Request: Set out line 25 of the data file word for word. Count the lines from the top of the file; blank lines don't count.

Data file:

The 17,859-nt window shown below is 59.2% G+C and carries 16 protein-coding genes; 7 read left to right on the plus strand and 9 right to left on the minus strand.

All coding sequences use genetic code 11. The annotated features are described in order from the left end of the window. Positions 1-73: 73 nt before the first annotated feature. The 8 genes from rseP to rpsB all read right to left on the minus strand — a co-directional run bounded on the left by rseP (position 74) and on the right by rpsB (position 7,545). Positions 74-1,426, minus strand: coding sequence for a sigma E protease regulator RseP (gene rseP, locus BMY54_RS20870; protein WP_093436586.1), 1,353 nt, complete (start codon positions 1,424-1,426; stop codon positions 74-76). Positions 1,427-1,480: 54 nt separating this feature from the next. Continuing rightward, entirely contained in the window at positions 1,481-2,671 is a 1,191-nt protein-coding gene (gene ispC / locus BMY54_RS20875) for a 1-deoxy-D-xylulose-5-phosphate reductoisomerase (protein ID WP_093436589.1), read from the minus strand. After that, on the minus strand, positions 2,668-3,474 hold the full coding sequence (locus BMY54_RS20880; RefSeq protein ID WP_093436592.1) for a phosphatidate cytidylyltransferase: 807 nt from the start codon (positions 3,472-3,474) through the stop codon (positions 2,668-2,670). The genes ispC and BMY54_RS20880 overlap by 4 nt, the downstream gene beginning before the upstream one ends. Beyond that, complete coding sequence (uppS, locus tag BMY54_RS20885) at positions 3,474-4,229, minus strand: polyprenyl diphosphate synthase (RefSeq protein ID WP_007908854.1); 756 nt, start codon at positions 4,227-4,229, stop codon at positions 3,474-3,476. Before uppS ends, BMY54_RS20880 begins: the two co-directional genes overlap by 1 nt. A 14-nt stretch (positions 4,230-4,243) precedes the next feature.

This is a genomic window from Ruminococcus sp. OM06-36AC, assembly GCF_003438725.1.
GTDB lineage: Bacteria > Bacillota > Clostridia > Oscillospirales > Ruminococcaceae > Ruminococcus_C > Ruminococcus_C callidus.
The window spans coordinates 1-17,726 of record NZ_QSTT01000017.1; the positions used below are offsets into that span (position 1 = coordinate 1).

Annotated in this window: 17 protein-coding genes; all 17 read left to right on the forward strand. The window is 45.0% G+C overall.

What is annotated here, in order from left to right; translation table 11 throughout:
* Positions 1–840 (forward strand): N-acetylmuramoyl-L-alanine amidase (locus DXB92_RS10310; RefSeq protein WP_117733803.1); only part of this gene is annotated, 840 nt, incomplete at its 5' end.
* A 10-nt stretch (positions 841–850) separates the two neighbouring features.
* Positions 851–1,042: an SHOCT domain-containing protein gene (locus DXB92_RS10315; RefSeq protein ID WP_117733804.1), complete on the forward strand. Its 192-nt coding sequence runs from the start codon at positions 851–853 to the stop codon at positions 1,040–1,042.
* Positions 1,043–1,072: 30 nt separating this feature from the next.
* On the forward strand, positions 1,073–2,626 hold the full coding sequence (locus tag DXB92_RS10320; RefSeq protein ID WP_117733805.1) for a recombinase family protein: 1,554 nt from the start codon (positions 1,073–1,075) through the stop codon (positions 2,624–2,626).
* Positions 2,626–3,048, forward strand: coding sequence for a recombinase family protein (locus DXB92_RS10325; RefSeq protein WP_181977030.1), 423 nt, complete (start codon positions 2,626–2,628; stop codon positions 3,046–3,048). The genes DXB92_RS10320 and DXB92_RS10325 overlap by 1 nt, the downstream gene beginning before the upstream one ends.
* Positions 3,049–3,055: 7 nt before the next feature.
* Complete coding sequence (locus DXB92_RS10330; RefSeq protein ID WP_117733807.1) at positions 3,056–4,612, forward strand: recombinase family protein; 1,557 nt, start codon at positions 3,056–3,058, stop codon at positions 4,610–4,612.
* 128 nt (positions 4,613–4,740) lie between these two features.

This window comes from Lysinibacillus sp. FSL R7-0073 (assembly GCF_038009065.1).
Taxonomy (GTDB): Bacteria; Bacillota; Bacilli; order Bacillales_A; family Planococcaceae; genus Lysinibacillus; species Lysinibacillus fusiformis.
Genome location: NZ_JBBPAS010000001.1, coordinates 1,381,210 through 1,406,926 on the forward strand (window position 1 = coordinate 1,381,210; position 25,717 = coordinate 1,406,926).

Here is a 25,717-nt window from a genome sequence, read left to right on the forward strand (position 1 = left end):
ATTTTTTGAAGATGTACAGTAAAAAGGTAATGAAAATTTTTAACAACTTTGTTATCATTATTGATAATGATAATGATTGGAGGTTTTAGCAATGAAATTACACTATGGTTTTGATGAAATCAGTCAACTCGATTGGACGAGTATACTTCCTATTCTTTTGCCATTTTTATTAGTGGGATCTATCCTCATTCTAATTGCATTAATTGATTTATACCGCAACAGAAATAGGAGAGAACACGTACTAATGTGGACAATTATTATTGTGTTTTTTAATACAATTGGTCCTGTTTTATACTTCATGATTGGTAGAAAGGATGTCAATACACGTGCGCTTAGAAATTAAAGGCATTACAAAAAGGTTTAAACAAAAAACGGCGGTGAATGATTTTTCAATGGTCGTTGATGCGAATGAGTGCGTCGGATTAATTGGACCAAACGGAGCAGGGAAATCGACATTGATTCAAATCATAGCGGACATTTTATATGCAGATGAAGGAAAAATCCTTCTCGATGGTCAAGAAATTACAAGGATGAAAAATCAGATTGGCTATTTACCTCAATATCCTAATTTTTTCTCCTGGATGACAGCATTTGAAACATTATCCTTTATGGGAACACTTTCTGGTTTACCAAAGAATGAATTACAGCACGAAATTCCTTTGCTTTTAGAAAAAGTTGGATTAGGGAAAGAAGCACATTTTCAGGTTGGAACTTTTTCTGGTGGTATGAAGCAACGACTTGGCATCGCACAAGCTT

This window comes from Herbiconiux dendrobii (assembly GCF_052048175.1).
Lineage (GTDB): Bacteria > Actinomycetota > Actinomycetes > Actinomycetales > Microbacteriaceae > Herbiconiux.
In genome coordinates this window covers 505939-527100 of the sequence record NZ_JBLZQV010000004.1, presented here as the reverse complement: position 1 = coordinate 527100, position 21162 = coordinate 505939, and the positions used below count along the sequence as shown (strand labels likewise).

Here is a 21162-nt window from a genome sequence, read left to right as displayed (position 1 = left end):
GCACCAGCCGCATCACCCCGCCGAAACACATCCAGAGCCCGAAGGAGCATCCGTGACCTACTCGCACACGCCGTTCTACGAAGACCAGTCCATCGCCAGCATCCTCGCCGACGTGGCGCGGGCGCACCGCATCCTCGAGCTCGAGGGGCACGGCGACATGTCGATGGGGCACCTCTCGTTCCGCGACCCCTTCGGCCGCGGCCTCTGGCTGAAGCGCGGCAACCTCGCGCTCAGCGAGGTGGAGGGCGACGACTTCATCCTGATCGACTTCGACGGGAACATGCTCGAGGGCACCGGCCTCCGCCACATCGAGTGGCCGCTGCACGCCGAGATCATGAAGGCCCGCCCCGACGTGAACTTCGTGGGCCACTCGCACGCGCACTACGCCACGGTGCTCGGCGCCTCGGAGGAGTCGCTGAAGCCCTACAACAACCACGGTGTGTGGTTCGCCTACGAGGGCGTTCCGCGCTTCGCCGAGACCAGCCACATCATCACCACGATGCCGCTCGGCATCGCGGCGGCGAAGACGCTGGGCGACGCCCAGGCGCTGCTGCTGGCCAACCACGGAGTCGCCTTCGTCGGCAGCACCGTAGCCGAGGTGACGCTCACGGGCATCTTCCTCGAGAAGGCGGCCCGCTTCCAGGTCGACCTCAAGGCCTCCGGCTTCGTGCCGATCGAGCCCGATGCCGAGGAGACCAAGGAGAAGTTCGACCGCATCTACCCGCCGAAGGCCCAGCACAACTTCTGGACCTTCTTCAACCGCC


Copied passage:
Here is a 21162-nt window from a genome sequence, read left to right as displayed (position 1 = left end):